With only a week to go before we sail away from Benin, Swimmer Watch has begun again. Crew take it in turn to do highly visible patrols of the open decks in order to deter swimmers from becoming stowaways, and since I'm going through a phase of insomnia I have volunteered for the 10pm to midnight slot every night until we sail. And it's just amazing how hot it still is at midnight! Fortunately there are virtually no swimmers in Benin (compared to Liberia) - I haven't seen even one since we got here in February.Olly

Friday, 27 November 2009

Farewell, Day Volunteers

Today was a sad day. We said goodbye to the 200+ local staff (we call Day Volunteers) who have worked with us so hard over the past ten months. They were a great bunch who worked at cooks, cleaners, translators, engine and deck hands, security guards and dining room staff. I found the Celebration we had together before they were disembarked to be very moving, as I looked around and saw all the people we had grown to know and love and rely upon over the past ten months. What faces them now? They will all struggle to find work now, and will no doubt have to rely on their extended families until they are earning again. And what faces us? With so many vital roles previously filled by them now vacant, crew are being re-employed as their departments close down as we move from Field Service mode to sailing mode. Many nurses will become cooks and cleaners for the next couple of months until we return to West Africa and can hire the next bunch of Day Volunteers next year in Togo. Olly

Tuesday, 24 November 2009

Pirates kill sailor off coast of Benin (yikes!)

Pirates have attacked an oil tanker off the coast of West Africa, killing a Ukrainian seaman, the commander of Benin's naval forces says. Cdr Fernand Maxime Ahoyo says the Cancale Star's chief engineer was killed and one other crewman wounded. The pirates attacked the vessel some 18 nautical miles (33km) off the coast of Benin, in what correspondents say is the country's first such attack. One pirate was overpowered by the crew, but the others managed to escape. Benin-based journalist Esther Tola told the BBC that the pirates were thought to be from Nigeria. The commander said naval forces had rescued the crew from the tanker and brought them into port. There were 24 seamen of different nationalities on board the Monrovia-flagged vessel, including Filipinos, Lithuanians and Ukranians, Cdr Ahoyo told AFP news agency. The International Maritime Bureau (IMB) says piracy in the waters of west Africa is on the rise, with 100 such incidents recorded last year. The IMB has previously warned of heightened piracy risks along shipping routes in Nigeria and Ghana, to the east and west of Benin. It said attacks usually took place while ships were at anchor or close to coastal areas, unlike in eastern Africa, where Somali pirates strike ships hundreds of miles out to sea. For full article click here.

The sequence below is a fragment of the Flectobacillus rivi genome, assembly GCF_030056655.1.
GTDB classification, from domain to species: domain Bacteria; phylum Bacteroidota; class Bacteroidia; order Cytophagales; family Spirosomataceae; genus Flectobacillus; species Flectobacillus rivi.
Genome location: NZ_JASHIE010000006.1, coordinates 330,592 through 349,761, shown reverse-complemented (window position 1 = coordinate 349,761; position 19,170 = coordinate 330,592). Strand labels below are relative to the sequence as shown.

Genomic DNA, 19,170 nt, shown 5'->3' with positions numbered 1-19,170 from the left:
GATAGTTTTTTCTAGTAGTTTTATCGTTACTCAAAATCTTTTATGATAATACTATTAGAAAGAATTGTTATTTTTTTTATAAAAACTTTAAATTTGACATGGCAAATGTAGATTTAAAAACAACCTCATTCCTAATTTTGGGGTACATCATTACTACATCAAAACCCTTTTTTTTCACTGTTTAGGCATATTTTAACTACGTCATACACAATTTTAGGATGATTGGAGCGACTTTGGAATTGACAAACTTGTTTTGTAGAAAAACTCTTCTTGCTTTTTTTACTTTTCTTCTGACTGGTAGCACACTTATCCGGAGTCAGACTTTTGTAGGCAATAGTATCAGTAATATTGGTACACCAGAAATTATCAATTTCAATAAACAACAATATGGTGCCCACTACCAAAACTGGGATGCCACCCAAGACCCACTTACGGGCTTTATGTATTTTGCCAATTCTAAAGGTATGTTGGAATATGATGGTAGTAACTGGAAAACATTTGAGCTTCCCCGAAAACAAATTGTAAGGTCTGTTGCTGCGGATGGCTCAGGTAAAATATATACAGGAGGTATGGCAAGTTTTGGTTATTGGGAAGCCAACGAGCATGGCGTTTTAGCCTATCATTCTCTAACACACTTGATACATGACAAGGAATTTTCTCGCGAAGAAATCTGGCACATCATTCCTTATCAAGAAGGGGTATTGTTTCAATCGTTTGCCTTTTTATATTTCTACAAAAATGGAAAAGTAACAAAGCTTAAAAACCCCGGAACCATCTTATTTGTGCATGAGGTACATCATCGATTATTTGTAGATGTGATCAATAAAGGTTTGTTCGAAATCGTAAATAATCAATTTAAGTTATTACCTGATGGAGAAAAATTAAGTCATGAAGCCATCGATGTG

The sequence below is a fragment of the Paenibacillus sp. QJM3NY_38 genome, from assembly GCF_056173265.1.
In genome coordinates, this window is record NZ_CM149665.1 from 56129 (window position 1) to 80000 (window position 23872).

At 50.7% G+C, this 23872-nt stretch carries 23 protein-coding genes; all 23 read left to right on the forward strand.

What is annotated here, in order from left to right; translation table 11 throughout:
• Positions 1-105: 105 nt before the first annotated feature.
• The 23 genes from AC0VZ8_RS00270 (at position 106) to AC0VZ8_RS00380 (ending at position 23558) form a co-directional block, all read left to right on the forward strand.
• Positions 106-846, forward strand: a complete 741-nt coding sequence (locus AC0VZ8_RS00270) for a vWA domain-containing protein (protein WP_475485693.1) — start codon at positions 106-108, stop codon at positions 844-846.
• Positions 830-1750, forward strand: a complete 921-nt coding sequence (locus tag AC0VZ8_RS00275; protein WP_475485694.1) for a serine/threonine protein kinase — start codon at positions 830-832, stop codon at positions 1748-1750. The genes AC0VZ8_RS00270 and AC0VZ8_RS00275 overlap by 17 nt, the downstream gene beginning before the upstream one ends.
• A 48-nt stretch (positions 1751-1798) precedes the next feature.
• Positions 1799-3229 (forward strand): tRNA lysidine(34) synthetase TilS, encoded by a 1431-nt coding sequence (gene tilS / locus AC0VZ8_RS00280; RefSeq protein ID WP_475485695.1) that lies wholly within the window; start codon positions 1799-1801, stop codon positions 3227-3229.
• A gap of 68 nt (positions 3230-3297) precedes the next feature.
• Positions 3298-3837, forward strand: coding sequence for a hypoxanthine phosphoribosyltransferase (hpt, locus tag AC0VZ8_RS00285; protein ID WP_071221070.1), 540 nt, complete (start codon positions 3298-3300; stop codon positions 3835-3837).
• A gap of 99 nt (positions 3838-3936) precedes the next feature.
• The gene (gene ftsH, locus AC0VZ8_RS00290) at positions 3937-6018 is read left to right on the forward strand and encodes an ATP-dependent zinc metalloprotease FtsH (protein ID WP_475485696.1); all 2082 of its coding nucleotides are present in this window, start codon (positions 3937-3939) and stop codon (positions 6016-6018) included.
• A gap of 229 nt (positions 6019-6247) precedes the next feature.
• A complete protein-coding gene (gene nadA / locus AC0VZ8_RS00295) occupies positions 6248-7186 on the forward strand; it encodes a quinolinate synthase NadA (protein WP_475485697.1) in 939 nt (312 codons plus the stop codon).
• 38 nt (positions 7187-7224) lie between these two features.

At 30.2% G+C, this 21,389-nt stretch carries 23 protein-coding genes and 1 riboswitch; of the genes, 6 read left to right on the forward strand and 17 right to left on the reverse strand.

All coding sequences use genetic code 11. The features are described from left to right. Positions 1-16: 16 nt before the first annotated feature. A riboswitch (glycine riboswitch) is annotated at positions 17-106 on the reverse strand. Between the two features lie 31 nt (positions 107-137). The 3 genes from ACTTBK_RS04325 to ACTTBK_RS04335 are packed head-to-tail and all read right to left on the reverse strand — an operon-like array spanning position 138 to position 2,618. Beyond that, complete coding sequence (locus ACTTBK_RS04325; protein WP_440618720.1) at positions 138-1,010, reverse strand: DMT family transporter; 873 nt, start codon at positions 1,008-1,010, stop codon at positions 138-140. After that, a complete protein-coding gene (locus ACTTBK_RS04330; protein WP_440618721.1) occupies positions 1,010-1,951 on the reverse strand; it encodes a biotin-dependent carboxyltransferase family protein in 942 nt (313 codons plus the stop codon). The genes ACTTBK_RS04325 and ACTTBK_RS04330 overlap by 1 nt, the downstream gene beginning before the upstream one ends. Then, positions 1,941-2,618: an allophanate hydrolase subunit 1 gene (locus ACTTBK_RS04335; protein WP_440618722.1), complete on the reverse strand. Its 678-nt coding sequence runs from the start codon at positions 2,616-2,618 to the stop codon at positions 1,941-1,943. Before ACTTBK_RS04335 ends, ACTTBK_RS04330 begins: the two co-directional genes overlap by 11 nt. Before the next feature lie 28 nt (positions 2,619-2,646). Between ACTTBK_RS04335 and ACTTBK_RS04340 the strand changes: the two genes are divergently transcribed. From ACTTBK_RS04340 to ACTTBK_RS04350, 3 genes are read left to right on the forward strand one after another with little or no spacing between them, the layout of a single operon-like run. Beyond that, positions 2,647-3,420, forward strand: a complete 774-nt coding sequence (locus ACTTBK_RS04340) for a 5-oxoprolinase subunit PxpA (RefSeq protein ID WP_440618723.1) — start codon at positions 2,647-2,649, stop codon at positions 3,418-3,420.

Hmmm...two weeks today we'll be sailing through those pirate-infested waters. Please pray for our safety. Olly.

Monday, 23 November 2009

Propeller cleaning

Today we started cleaning the Africa Mercy's two propellers. Each one has four blades; each blade is about 7 feet long and the bottom of the lowest blade is about 18 feet below sea level - just a couple of feet above the silt of the harbour. Visibility was the best I've seen for ages, and the sun shone through the water onto the multicoloured fish that hung around waiting for food. After 85 minutes of hard work with scrapers we'd managed to clean 3 blades sufficiently; if they remained uncleaned the covering of barnacles would create more drag as we sailed, and reduce our fuel efficiency. More tomorrow and Wednesday mornings! Olly

Above, what propeller blades look like after they've been "parked" for ten months. Olly

Sunday, 22 November 2009

Angels Amongst the Sons of Men

This poem was written by Prince Eddie Daniels from Ghana, a patient aboard having skin grafts on his hands. He wrote it about our nurses, I'm sure. Olly.

The day the Big White Whale landed on the black shores of Africa was a blessed day to the Sons of Men.

It came with Angels to walk amongst the Sons of Men.

Why do I call them Angels? Let me tell you of my time with them.

I came on board the White Whale with rooms filled withthe lame
the maimed
the formed
the deformed
the wrong
and the rough.

And deep into the darkest part of the night, I saw men and brethren,
maidens and ladies, though flesh as us, yet with hearts as Angels.

Sleeplessly and tirelessly they toiled through the night,
through the pains and aches of men;
they with hands to heal and mend,
bringing from above the Father's love to the Sons of Men.

Some they cut. Some they tie.
Some they seal, and yet others
they fix with tools untold.

Like messengers of the Most High they came.
Not thinking of their own, they risked their lives
and sailed the seas to lands beyond the endless world,
to shores of Men afflicted and in pain.
Their hearts and lives they came to share,
as Angels walking amongst the Sons of Men.
Some in this life are born to pass,
and some are born in life to live,
yet these Angels are born to preserve humanity.

Though some may see lives as waste,
yet with speed they move to save.
With words of love and touch of peace,
they endlessly toil to make right the wrong.

You were born as Men to your lands,
and yet as Angels you served the earth.
Gold is digged from earth beneath.
Treasures are hunted on high seas.
But love so pure and true